Red-Bellied Woodpecker, Chicago Portage, 5-25-15
Back on the 10th of May I was at the Chicago Portage and counted 52 species. On the 17th of May, visiting with two friends, we counted 35 species. This afternoon, after gale winds in the morning and some rain, I went over to see what was up and counted 29 species.
Chicago Portage 5-10-15
Cape May Warbler, Chicago Portage, 5-10-15
Eastern Phoebe, Chicago Portage, 5-10-15
Three weeks ago was the height of spring migration, and already by last weekend it was slowing down.
Canada Geese at the Chicago Portage 5-10-15
Gosling, Chicago Portage, 5-17-15
Last week the goose family had dwindled to four goslings and today I was told by a woman I talked to on the trail that they were down to three. I did run into the geese today, but they were foraging in the grasses and I did not want to bother them, as they were pretty well hidden. So I am taking her word for it.
Red-Eyed Vireo, Chicago Portage, 5-10-15
Lincoln’s Sparrow, Chicago Portage, 5-10-15
The Red-Eyed Vireos are still present and singing, so they probably breed here, but all the thrushes except for American Robin have left, and the sparrow species as well. There was quite an influx of Veerys this year, I don’t usually see them.
White-Crowned Sparrow, 5-10-15
Green Heron, 5-10-15
But as the last of the sparrows were getting ready to leave, the Green Herons were returning. I believe there are two although I have not yet seen them both on the same visit. I think they also hang out at Ottawa Trail Woods which is also where we went last weekend. I have included a few pictures here are from Ottawa Trail Woods, as it is basically part of the same ecosystem.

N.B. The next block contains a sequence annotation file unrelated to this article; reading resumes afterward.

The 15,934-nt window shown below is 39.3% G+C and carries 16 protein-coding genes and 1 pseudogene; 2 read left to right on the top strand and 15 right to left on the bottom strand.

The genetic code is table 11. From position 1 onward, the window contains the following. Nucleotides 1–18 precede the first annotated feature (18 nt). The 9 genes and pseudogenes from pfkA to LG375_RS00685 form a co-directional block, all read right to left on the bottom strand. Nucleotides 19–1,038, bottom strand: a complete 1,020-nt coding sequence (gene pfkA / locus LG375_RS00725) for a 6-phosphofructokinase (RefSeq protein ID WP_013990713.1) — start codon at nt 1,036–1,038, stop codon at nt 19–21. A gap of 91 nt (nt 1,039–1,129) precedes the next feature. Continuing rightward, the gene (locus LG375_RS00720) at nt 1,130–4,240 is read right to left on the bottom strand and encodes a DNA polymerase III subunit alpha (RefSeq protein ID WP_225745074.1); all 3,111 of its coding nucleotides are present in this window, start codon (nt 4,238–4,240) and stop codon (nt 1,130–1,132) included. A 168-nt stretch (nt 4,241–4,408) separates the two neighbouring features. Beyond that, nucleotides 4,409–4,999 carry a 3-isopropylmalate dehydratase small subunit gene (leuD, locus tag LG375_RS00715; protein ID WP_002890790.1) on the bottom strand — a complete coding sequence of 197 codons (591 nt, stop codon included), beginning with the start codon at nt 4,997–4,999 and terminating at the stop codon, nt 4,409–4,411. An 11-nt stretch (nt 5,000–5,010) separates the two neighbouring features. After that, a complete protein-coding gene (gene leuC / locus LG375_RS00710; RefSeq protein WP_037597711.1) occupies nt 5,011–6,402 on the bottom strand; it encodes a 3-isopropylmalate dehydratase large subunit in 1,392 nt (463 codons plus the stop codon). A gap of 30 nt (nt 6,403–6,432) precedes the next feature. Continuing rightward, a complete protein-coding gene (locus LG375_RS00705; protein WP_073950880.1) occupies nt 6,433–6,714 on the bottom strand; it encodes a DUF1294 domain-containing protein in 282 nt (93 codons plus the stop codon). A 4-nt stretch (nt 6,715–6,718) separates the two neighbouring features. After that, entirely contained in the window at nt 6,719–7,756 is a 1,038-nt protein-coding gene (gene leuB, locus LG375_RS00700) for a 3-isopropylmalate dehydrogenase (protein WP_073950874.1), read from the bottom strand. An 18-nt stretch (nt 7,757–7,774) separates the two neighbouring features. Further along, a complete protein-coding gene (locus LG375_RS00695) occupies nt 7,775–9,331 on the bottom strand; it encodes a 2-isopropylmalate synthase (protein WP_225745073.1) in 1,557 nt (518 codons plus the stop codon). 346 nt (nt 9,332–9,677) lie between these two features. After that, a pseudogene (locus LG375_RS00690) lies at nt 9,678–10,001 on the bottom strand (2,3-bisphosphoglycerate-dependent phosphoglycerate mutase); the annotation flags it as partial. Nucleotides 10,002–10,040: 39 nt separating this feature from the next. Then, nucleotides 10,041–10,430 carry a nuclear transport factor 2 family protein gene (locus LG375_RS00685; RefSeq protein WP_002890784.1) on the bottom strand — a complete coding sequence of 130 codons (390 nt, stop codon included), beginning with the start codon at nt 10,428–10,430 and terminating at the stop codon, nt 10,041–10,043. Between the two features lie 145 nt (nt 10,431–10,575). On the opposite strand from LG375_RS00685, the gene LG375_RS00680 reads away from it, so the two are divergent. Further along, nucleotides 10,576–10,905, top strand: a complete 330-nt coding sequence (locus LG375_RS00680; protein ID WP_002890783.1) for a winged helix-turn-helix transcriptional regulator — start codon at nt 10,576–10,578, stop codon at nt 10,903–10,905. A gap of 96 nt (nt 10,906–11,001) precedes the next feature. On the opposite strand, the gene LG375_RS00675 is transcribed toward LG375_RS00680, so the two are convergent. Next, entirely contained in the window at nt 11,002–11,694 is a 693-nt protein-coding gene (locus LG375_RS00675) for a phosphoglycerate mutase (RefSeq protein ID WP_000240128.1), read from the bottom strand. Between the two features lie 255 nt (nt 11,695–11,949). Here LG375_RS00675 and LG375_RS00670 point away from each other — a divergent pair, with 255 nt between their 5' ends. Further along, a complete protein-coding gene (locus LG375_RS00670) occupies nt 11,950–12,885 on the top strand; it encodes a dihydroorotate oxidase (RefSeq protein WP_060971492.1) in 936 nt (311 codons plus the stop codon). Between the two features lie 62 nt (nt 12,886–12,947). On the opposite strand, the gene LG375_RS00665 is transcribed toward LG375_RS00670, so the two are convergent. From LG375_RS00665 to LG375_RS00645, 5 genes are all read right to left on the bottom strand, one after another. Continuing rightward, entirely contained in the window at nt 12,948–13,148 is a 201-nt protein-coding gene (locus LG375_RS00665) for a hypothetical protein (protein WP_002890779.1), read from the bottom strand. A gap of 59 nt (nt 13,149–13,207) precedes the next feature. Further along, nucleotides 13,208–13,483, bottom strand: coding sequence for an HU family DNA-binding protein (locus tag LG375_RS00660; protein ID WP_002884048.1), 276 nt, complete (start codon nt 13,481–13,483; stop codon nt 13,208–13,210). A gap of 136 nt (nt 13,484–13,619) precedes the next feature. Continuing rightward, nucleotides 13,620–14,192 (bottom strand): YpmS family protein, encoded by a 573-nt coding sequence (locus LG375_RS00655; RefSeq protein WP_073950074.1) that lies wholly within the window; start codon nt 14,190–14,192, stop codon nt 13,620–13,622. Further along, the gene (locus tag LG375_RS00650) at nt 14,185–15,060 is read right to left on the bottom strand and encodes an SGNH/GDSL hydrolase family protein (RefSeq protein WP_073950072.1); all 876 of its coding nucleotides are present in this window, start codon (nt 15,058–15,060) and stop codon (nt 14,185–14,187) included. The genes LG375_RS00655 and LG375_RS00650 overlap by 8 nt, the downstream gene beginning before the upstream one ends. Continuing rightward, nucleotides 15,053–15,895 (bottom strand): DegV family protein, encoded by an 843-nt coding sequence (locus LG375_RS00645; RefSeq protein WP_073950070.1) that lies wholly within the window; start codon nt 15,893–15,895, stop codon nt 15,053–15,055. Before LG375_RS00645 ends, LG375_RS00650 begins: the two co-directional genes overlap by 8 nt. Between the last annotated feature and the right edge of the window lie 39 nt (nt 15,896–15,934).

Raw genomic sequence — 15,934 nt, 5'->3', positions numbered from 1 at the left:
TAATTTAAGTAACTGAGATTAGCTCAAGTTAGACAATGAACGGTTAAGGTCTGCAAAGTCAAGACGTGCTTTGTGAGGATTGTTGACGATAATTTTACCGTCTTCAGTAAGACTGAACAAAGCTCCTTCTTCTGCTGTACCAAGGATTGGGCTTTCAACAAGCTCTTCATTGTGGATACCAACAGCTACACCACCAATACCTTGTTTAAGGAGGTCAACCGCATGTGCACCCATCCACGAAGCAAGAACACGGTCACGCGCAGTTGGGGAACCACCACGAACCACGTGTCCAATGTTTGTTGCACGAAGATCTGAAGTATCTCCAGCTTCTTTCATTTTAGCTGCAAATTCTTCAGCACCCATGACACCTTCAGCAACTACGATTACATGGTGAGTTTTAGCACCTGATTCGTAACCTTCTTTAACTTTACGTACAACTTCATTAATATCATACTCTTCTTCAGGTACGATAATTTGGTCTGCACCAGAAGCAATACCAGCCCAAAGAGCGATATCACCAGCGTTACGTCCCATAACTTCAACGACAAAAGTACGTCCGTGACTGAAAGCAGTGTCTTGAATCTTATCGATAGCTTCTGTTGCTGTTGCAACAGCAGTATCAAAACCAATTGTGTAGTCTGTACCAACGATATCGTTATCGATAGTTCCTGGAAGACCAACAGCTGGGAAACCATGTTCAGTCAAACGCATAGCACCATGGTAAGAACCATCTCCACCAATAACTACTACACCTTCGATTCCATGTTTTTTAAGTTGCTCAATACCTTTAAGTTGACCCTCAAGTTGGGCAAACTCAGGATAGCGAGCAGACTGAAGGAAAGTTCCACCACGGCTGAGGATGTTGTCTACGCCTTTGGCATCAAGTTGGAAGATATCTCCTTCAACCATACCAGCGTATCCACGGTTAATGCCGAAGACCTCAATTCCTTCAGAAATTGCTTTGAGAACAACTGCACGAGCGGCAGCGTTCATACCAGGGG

Solitary Sandpiper, 5-10-15
Spotted Sandpiper, 5-10-15
Spotted Sandpiper at the Chicago Portage, 5-10-15
On the 10th I saw both Spotted and Solitary Sandpipers, not on sandbars or mudflats but on dead wood in the water. The water levels were a bit lower though. I have not seen or heard any shorebirds since.
Scarlet Tanager, 5-10-15
The Scarlet Tanager above basically flew down and sat right in front of me. I was so surprised I barely got his photograph.
Yellow-Rumped Warbler, Myrtle female, 5-10-15 – You cannot see the yellow rump but this is the first year I have noticed they also have yellow on the crown
Yellow Warbler, 5-10-15
The only warblers willing to pose were the most common ones. The Yellow-Rumped Warblers are gone, but the Yellow Warblers stay for the summer.
Chicago Portage, 5-17-15
Indigo Bunting, Ottawa Trail Woods, 5-17-15
Barn Swallows, Chicago Portage, 5-17-15
Female Belted Kingfisher, Chicago Portage, 5-17-15
Indigo Buntings are everywhere. I have not seen the females yet but the Portage has at least four males singing on territory. I have also seen many Barn Swallows, Tree Swallows and Northern Rough-Winged Swallows.
Chicago Portage, 5-25-15
Baltimore Oriole, 5-25-15
Green Heron, 5-25-15 – Not as visible today as three weeks ago.
Eastern Kingbird, Portage 5-25-15 – There were two today, sallying for prey over the slough
Tree Swallow, 5-25-15
Red Admiral on a wildflower I have yet to identify – I should know it! But I have never seen it at the Portage before. Is this some kind of monarda?
I included the butterfly picture because to me it signals the end of spring migration and the beginning of summer, when butterflies and dragonflies vie for my attention.
Wood Duck, Ottawa Trail Woods, 5-17-15
I didn’t see any ducks today at the Portage. In years past there have always been a breeding pair of Wood Ducks, so I hope they are busy nesting.
A Mallard mom with eleven ducklings (they can’t be all hers?)! (Ottawa Trail, 5-17-15)
I hope to be back soon with a short report on birds in Berwyn. I just saw a Ruby-Throated Hummingbird at my hummingbird feeders this evening, which gave me the perfect reason to clean and refill the feeders. While I was out in my yard my neighbor appeared and told me he saw the hummer yesterday! Maybe I’ll get a picture this year before September.